If at first you don't succeed
Updated: Jun 16, 2018
When I first began writing A Conspiracy of Ravens, I had grandiose notions of completing a draft in a year or two, maybe one or two edits, and then publishing! More than eleven years, at least seven versions, and countless edits later, I finally believe that the book may be ready for agents and publishers.
I would like to write a word of encouragement to other aspiring novel writers. If you are like me and did not graduate with a Creative Writing degree and do not have an author to tutor you, do not expect to publish your first draft (and maybe not even your second or third). Don't let that daunt you, though! Do not be afraid to just sit down and start writing.
My book began with only the imaginings of the world and one character. I hadn't the first notion of what my plot was going to be. My first, seat-of-the-pants train-wreck ended maybe one third of the way into the book when my attempted plot crumbled into embers. As nearly worthless as that first draft really was, I had learned important lessons about my characters and plot and about writing in general.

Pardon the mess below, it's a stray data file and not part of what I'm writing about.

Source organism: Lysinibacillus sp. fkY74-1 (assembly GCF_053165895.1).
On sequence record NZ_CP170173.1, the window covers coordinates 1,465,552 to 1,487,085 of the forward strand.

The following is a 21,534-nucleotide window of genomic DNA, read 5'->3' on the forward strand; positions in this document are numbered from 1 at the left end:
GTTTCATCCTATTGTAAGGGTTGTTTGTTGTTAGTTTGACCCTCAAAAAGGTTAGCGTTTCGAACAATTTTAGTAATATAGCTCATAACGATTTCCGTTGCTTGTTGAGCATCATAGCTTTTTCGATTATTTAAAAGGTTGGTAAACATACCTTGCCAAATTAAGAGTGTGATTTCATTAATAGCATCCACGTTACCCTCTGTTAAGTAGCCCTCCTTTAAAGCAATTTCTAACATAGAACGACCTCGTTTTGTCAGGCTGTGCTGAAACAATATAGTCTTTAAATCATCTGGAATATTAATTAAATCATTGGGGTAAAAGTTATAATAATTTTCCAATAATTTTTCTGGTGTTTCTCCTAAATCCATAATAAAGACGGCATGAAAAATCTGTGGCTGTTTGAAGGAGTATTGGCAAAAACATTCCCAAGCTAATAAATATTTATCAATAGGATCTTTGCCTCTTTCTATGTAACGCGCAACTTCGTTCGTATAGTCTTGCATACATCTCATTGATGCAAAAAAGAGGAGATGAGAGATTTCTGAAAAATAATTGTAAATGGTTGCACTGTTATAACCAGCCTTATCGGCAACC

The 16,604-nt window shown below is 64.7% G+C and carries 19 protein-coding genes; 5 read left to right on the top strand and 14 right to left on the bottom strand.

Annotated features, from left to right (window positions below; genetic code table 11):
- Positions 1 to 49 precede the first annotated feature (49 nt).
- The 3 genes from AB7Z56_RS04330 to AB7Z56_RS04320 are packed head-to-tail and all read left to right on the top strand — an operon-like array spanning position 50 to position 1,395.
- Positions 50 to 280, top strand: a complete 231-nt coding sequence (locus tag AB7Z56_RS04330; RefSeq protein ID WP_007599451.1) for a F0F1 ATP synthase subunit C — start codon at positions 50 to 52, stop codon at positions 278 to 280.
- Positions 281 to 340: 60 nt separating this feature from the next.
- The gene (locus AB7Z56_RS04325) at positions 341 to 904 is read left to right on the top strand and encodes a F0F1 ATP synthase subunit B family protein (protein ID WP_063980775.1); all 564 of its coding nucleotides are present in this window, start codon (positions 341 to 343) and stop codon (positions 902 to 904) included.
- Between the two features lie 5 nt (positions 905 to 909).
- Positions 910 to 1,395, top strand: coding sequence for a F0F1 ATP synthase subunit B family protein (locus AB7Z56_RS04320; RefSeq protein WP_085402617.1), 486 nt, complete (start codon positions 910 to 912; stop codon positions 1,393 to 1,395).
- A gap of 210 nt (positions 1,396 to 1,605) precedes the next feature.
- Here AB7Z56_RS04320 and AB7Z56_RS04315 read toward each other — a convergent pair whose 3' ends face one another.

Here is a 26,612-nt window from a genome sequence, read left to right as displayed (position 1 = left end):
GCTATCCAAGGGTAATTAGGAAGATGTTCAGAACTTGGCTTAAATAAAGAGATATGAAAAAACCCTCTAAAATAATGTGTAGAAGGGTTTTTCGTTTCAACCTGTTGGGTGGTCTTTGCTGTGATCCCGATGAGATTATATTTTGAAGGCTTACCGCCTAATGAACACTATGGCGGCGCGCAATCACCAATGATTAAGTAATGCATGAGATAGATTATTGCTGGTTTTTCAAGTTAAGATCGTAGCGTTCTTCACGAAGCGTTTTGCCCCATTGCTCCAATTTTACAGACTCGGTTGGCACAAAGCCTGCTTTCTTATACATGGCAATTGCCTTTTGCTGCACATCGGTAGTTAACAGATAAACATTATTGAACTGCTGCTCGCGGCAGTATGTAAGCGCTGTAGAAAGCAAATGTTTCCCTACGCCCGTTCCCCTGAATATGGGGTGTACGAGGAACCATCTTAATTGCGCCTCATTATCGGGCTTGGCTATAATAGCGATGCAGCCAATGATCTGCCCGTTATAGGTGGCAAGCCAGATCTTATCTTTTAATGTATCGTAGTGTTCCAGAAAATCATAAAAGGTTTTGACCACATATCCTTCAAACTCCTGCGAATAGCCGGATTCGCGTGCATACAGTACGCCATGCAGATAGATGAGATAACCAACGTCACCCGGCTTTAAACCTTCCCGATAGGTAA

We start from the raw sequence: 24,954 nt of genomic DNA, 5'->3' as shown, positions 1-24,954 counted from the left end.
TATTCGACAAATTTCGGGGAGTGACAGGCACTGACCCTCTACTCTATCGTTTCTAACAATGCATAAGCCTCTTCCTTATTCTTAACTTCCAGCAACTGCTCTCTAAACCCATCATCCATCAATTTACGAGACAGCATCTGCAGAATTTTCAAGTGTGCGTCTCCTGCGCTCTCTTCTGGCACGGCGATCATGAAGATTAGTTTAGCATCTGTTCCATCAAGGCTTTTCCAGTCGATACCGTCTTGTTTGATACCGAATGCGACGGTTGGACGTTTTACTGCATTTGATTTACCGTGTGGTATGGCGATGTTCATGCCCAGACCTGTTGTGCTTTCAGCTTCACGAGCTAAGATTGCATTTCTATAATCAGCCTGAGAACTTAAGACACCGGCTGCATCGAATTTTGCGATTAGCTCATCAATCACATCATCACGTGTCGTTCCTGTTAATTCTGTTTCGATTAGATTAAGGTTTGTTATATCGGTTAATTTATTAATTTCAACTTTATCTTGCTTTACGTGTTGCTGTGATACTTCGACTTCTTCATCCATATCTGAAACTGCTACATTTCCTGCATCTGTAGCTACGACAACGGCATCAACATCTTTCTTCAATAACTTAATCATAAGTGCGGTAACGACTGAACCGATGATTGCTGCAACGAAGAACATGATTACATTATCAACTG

While I could not then comprehend how I would ever elevate that mess into something resembling a decent fantasy novel, the solution (as with most things in life) was that it would happen through many slow iterations. As daunting as that may sound, it is eventually doable if you take your writing a day at a time.
Which brings me to my last bit of advice for now. If you really want to write a book, then make writing time as important in your schedule as a part-time job. For me, this was a little over an hour a day, five to six days a week (which I would consider a minimum for the sake of coherency). As long as you make the time, you will get there eventually.
I hope to be able to provide more advice in the future. Best wishes to all who follow this path.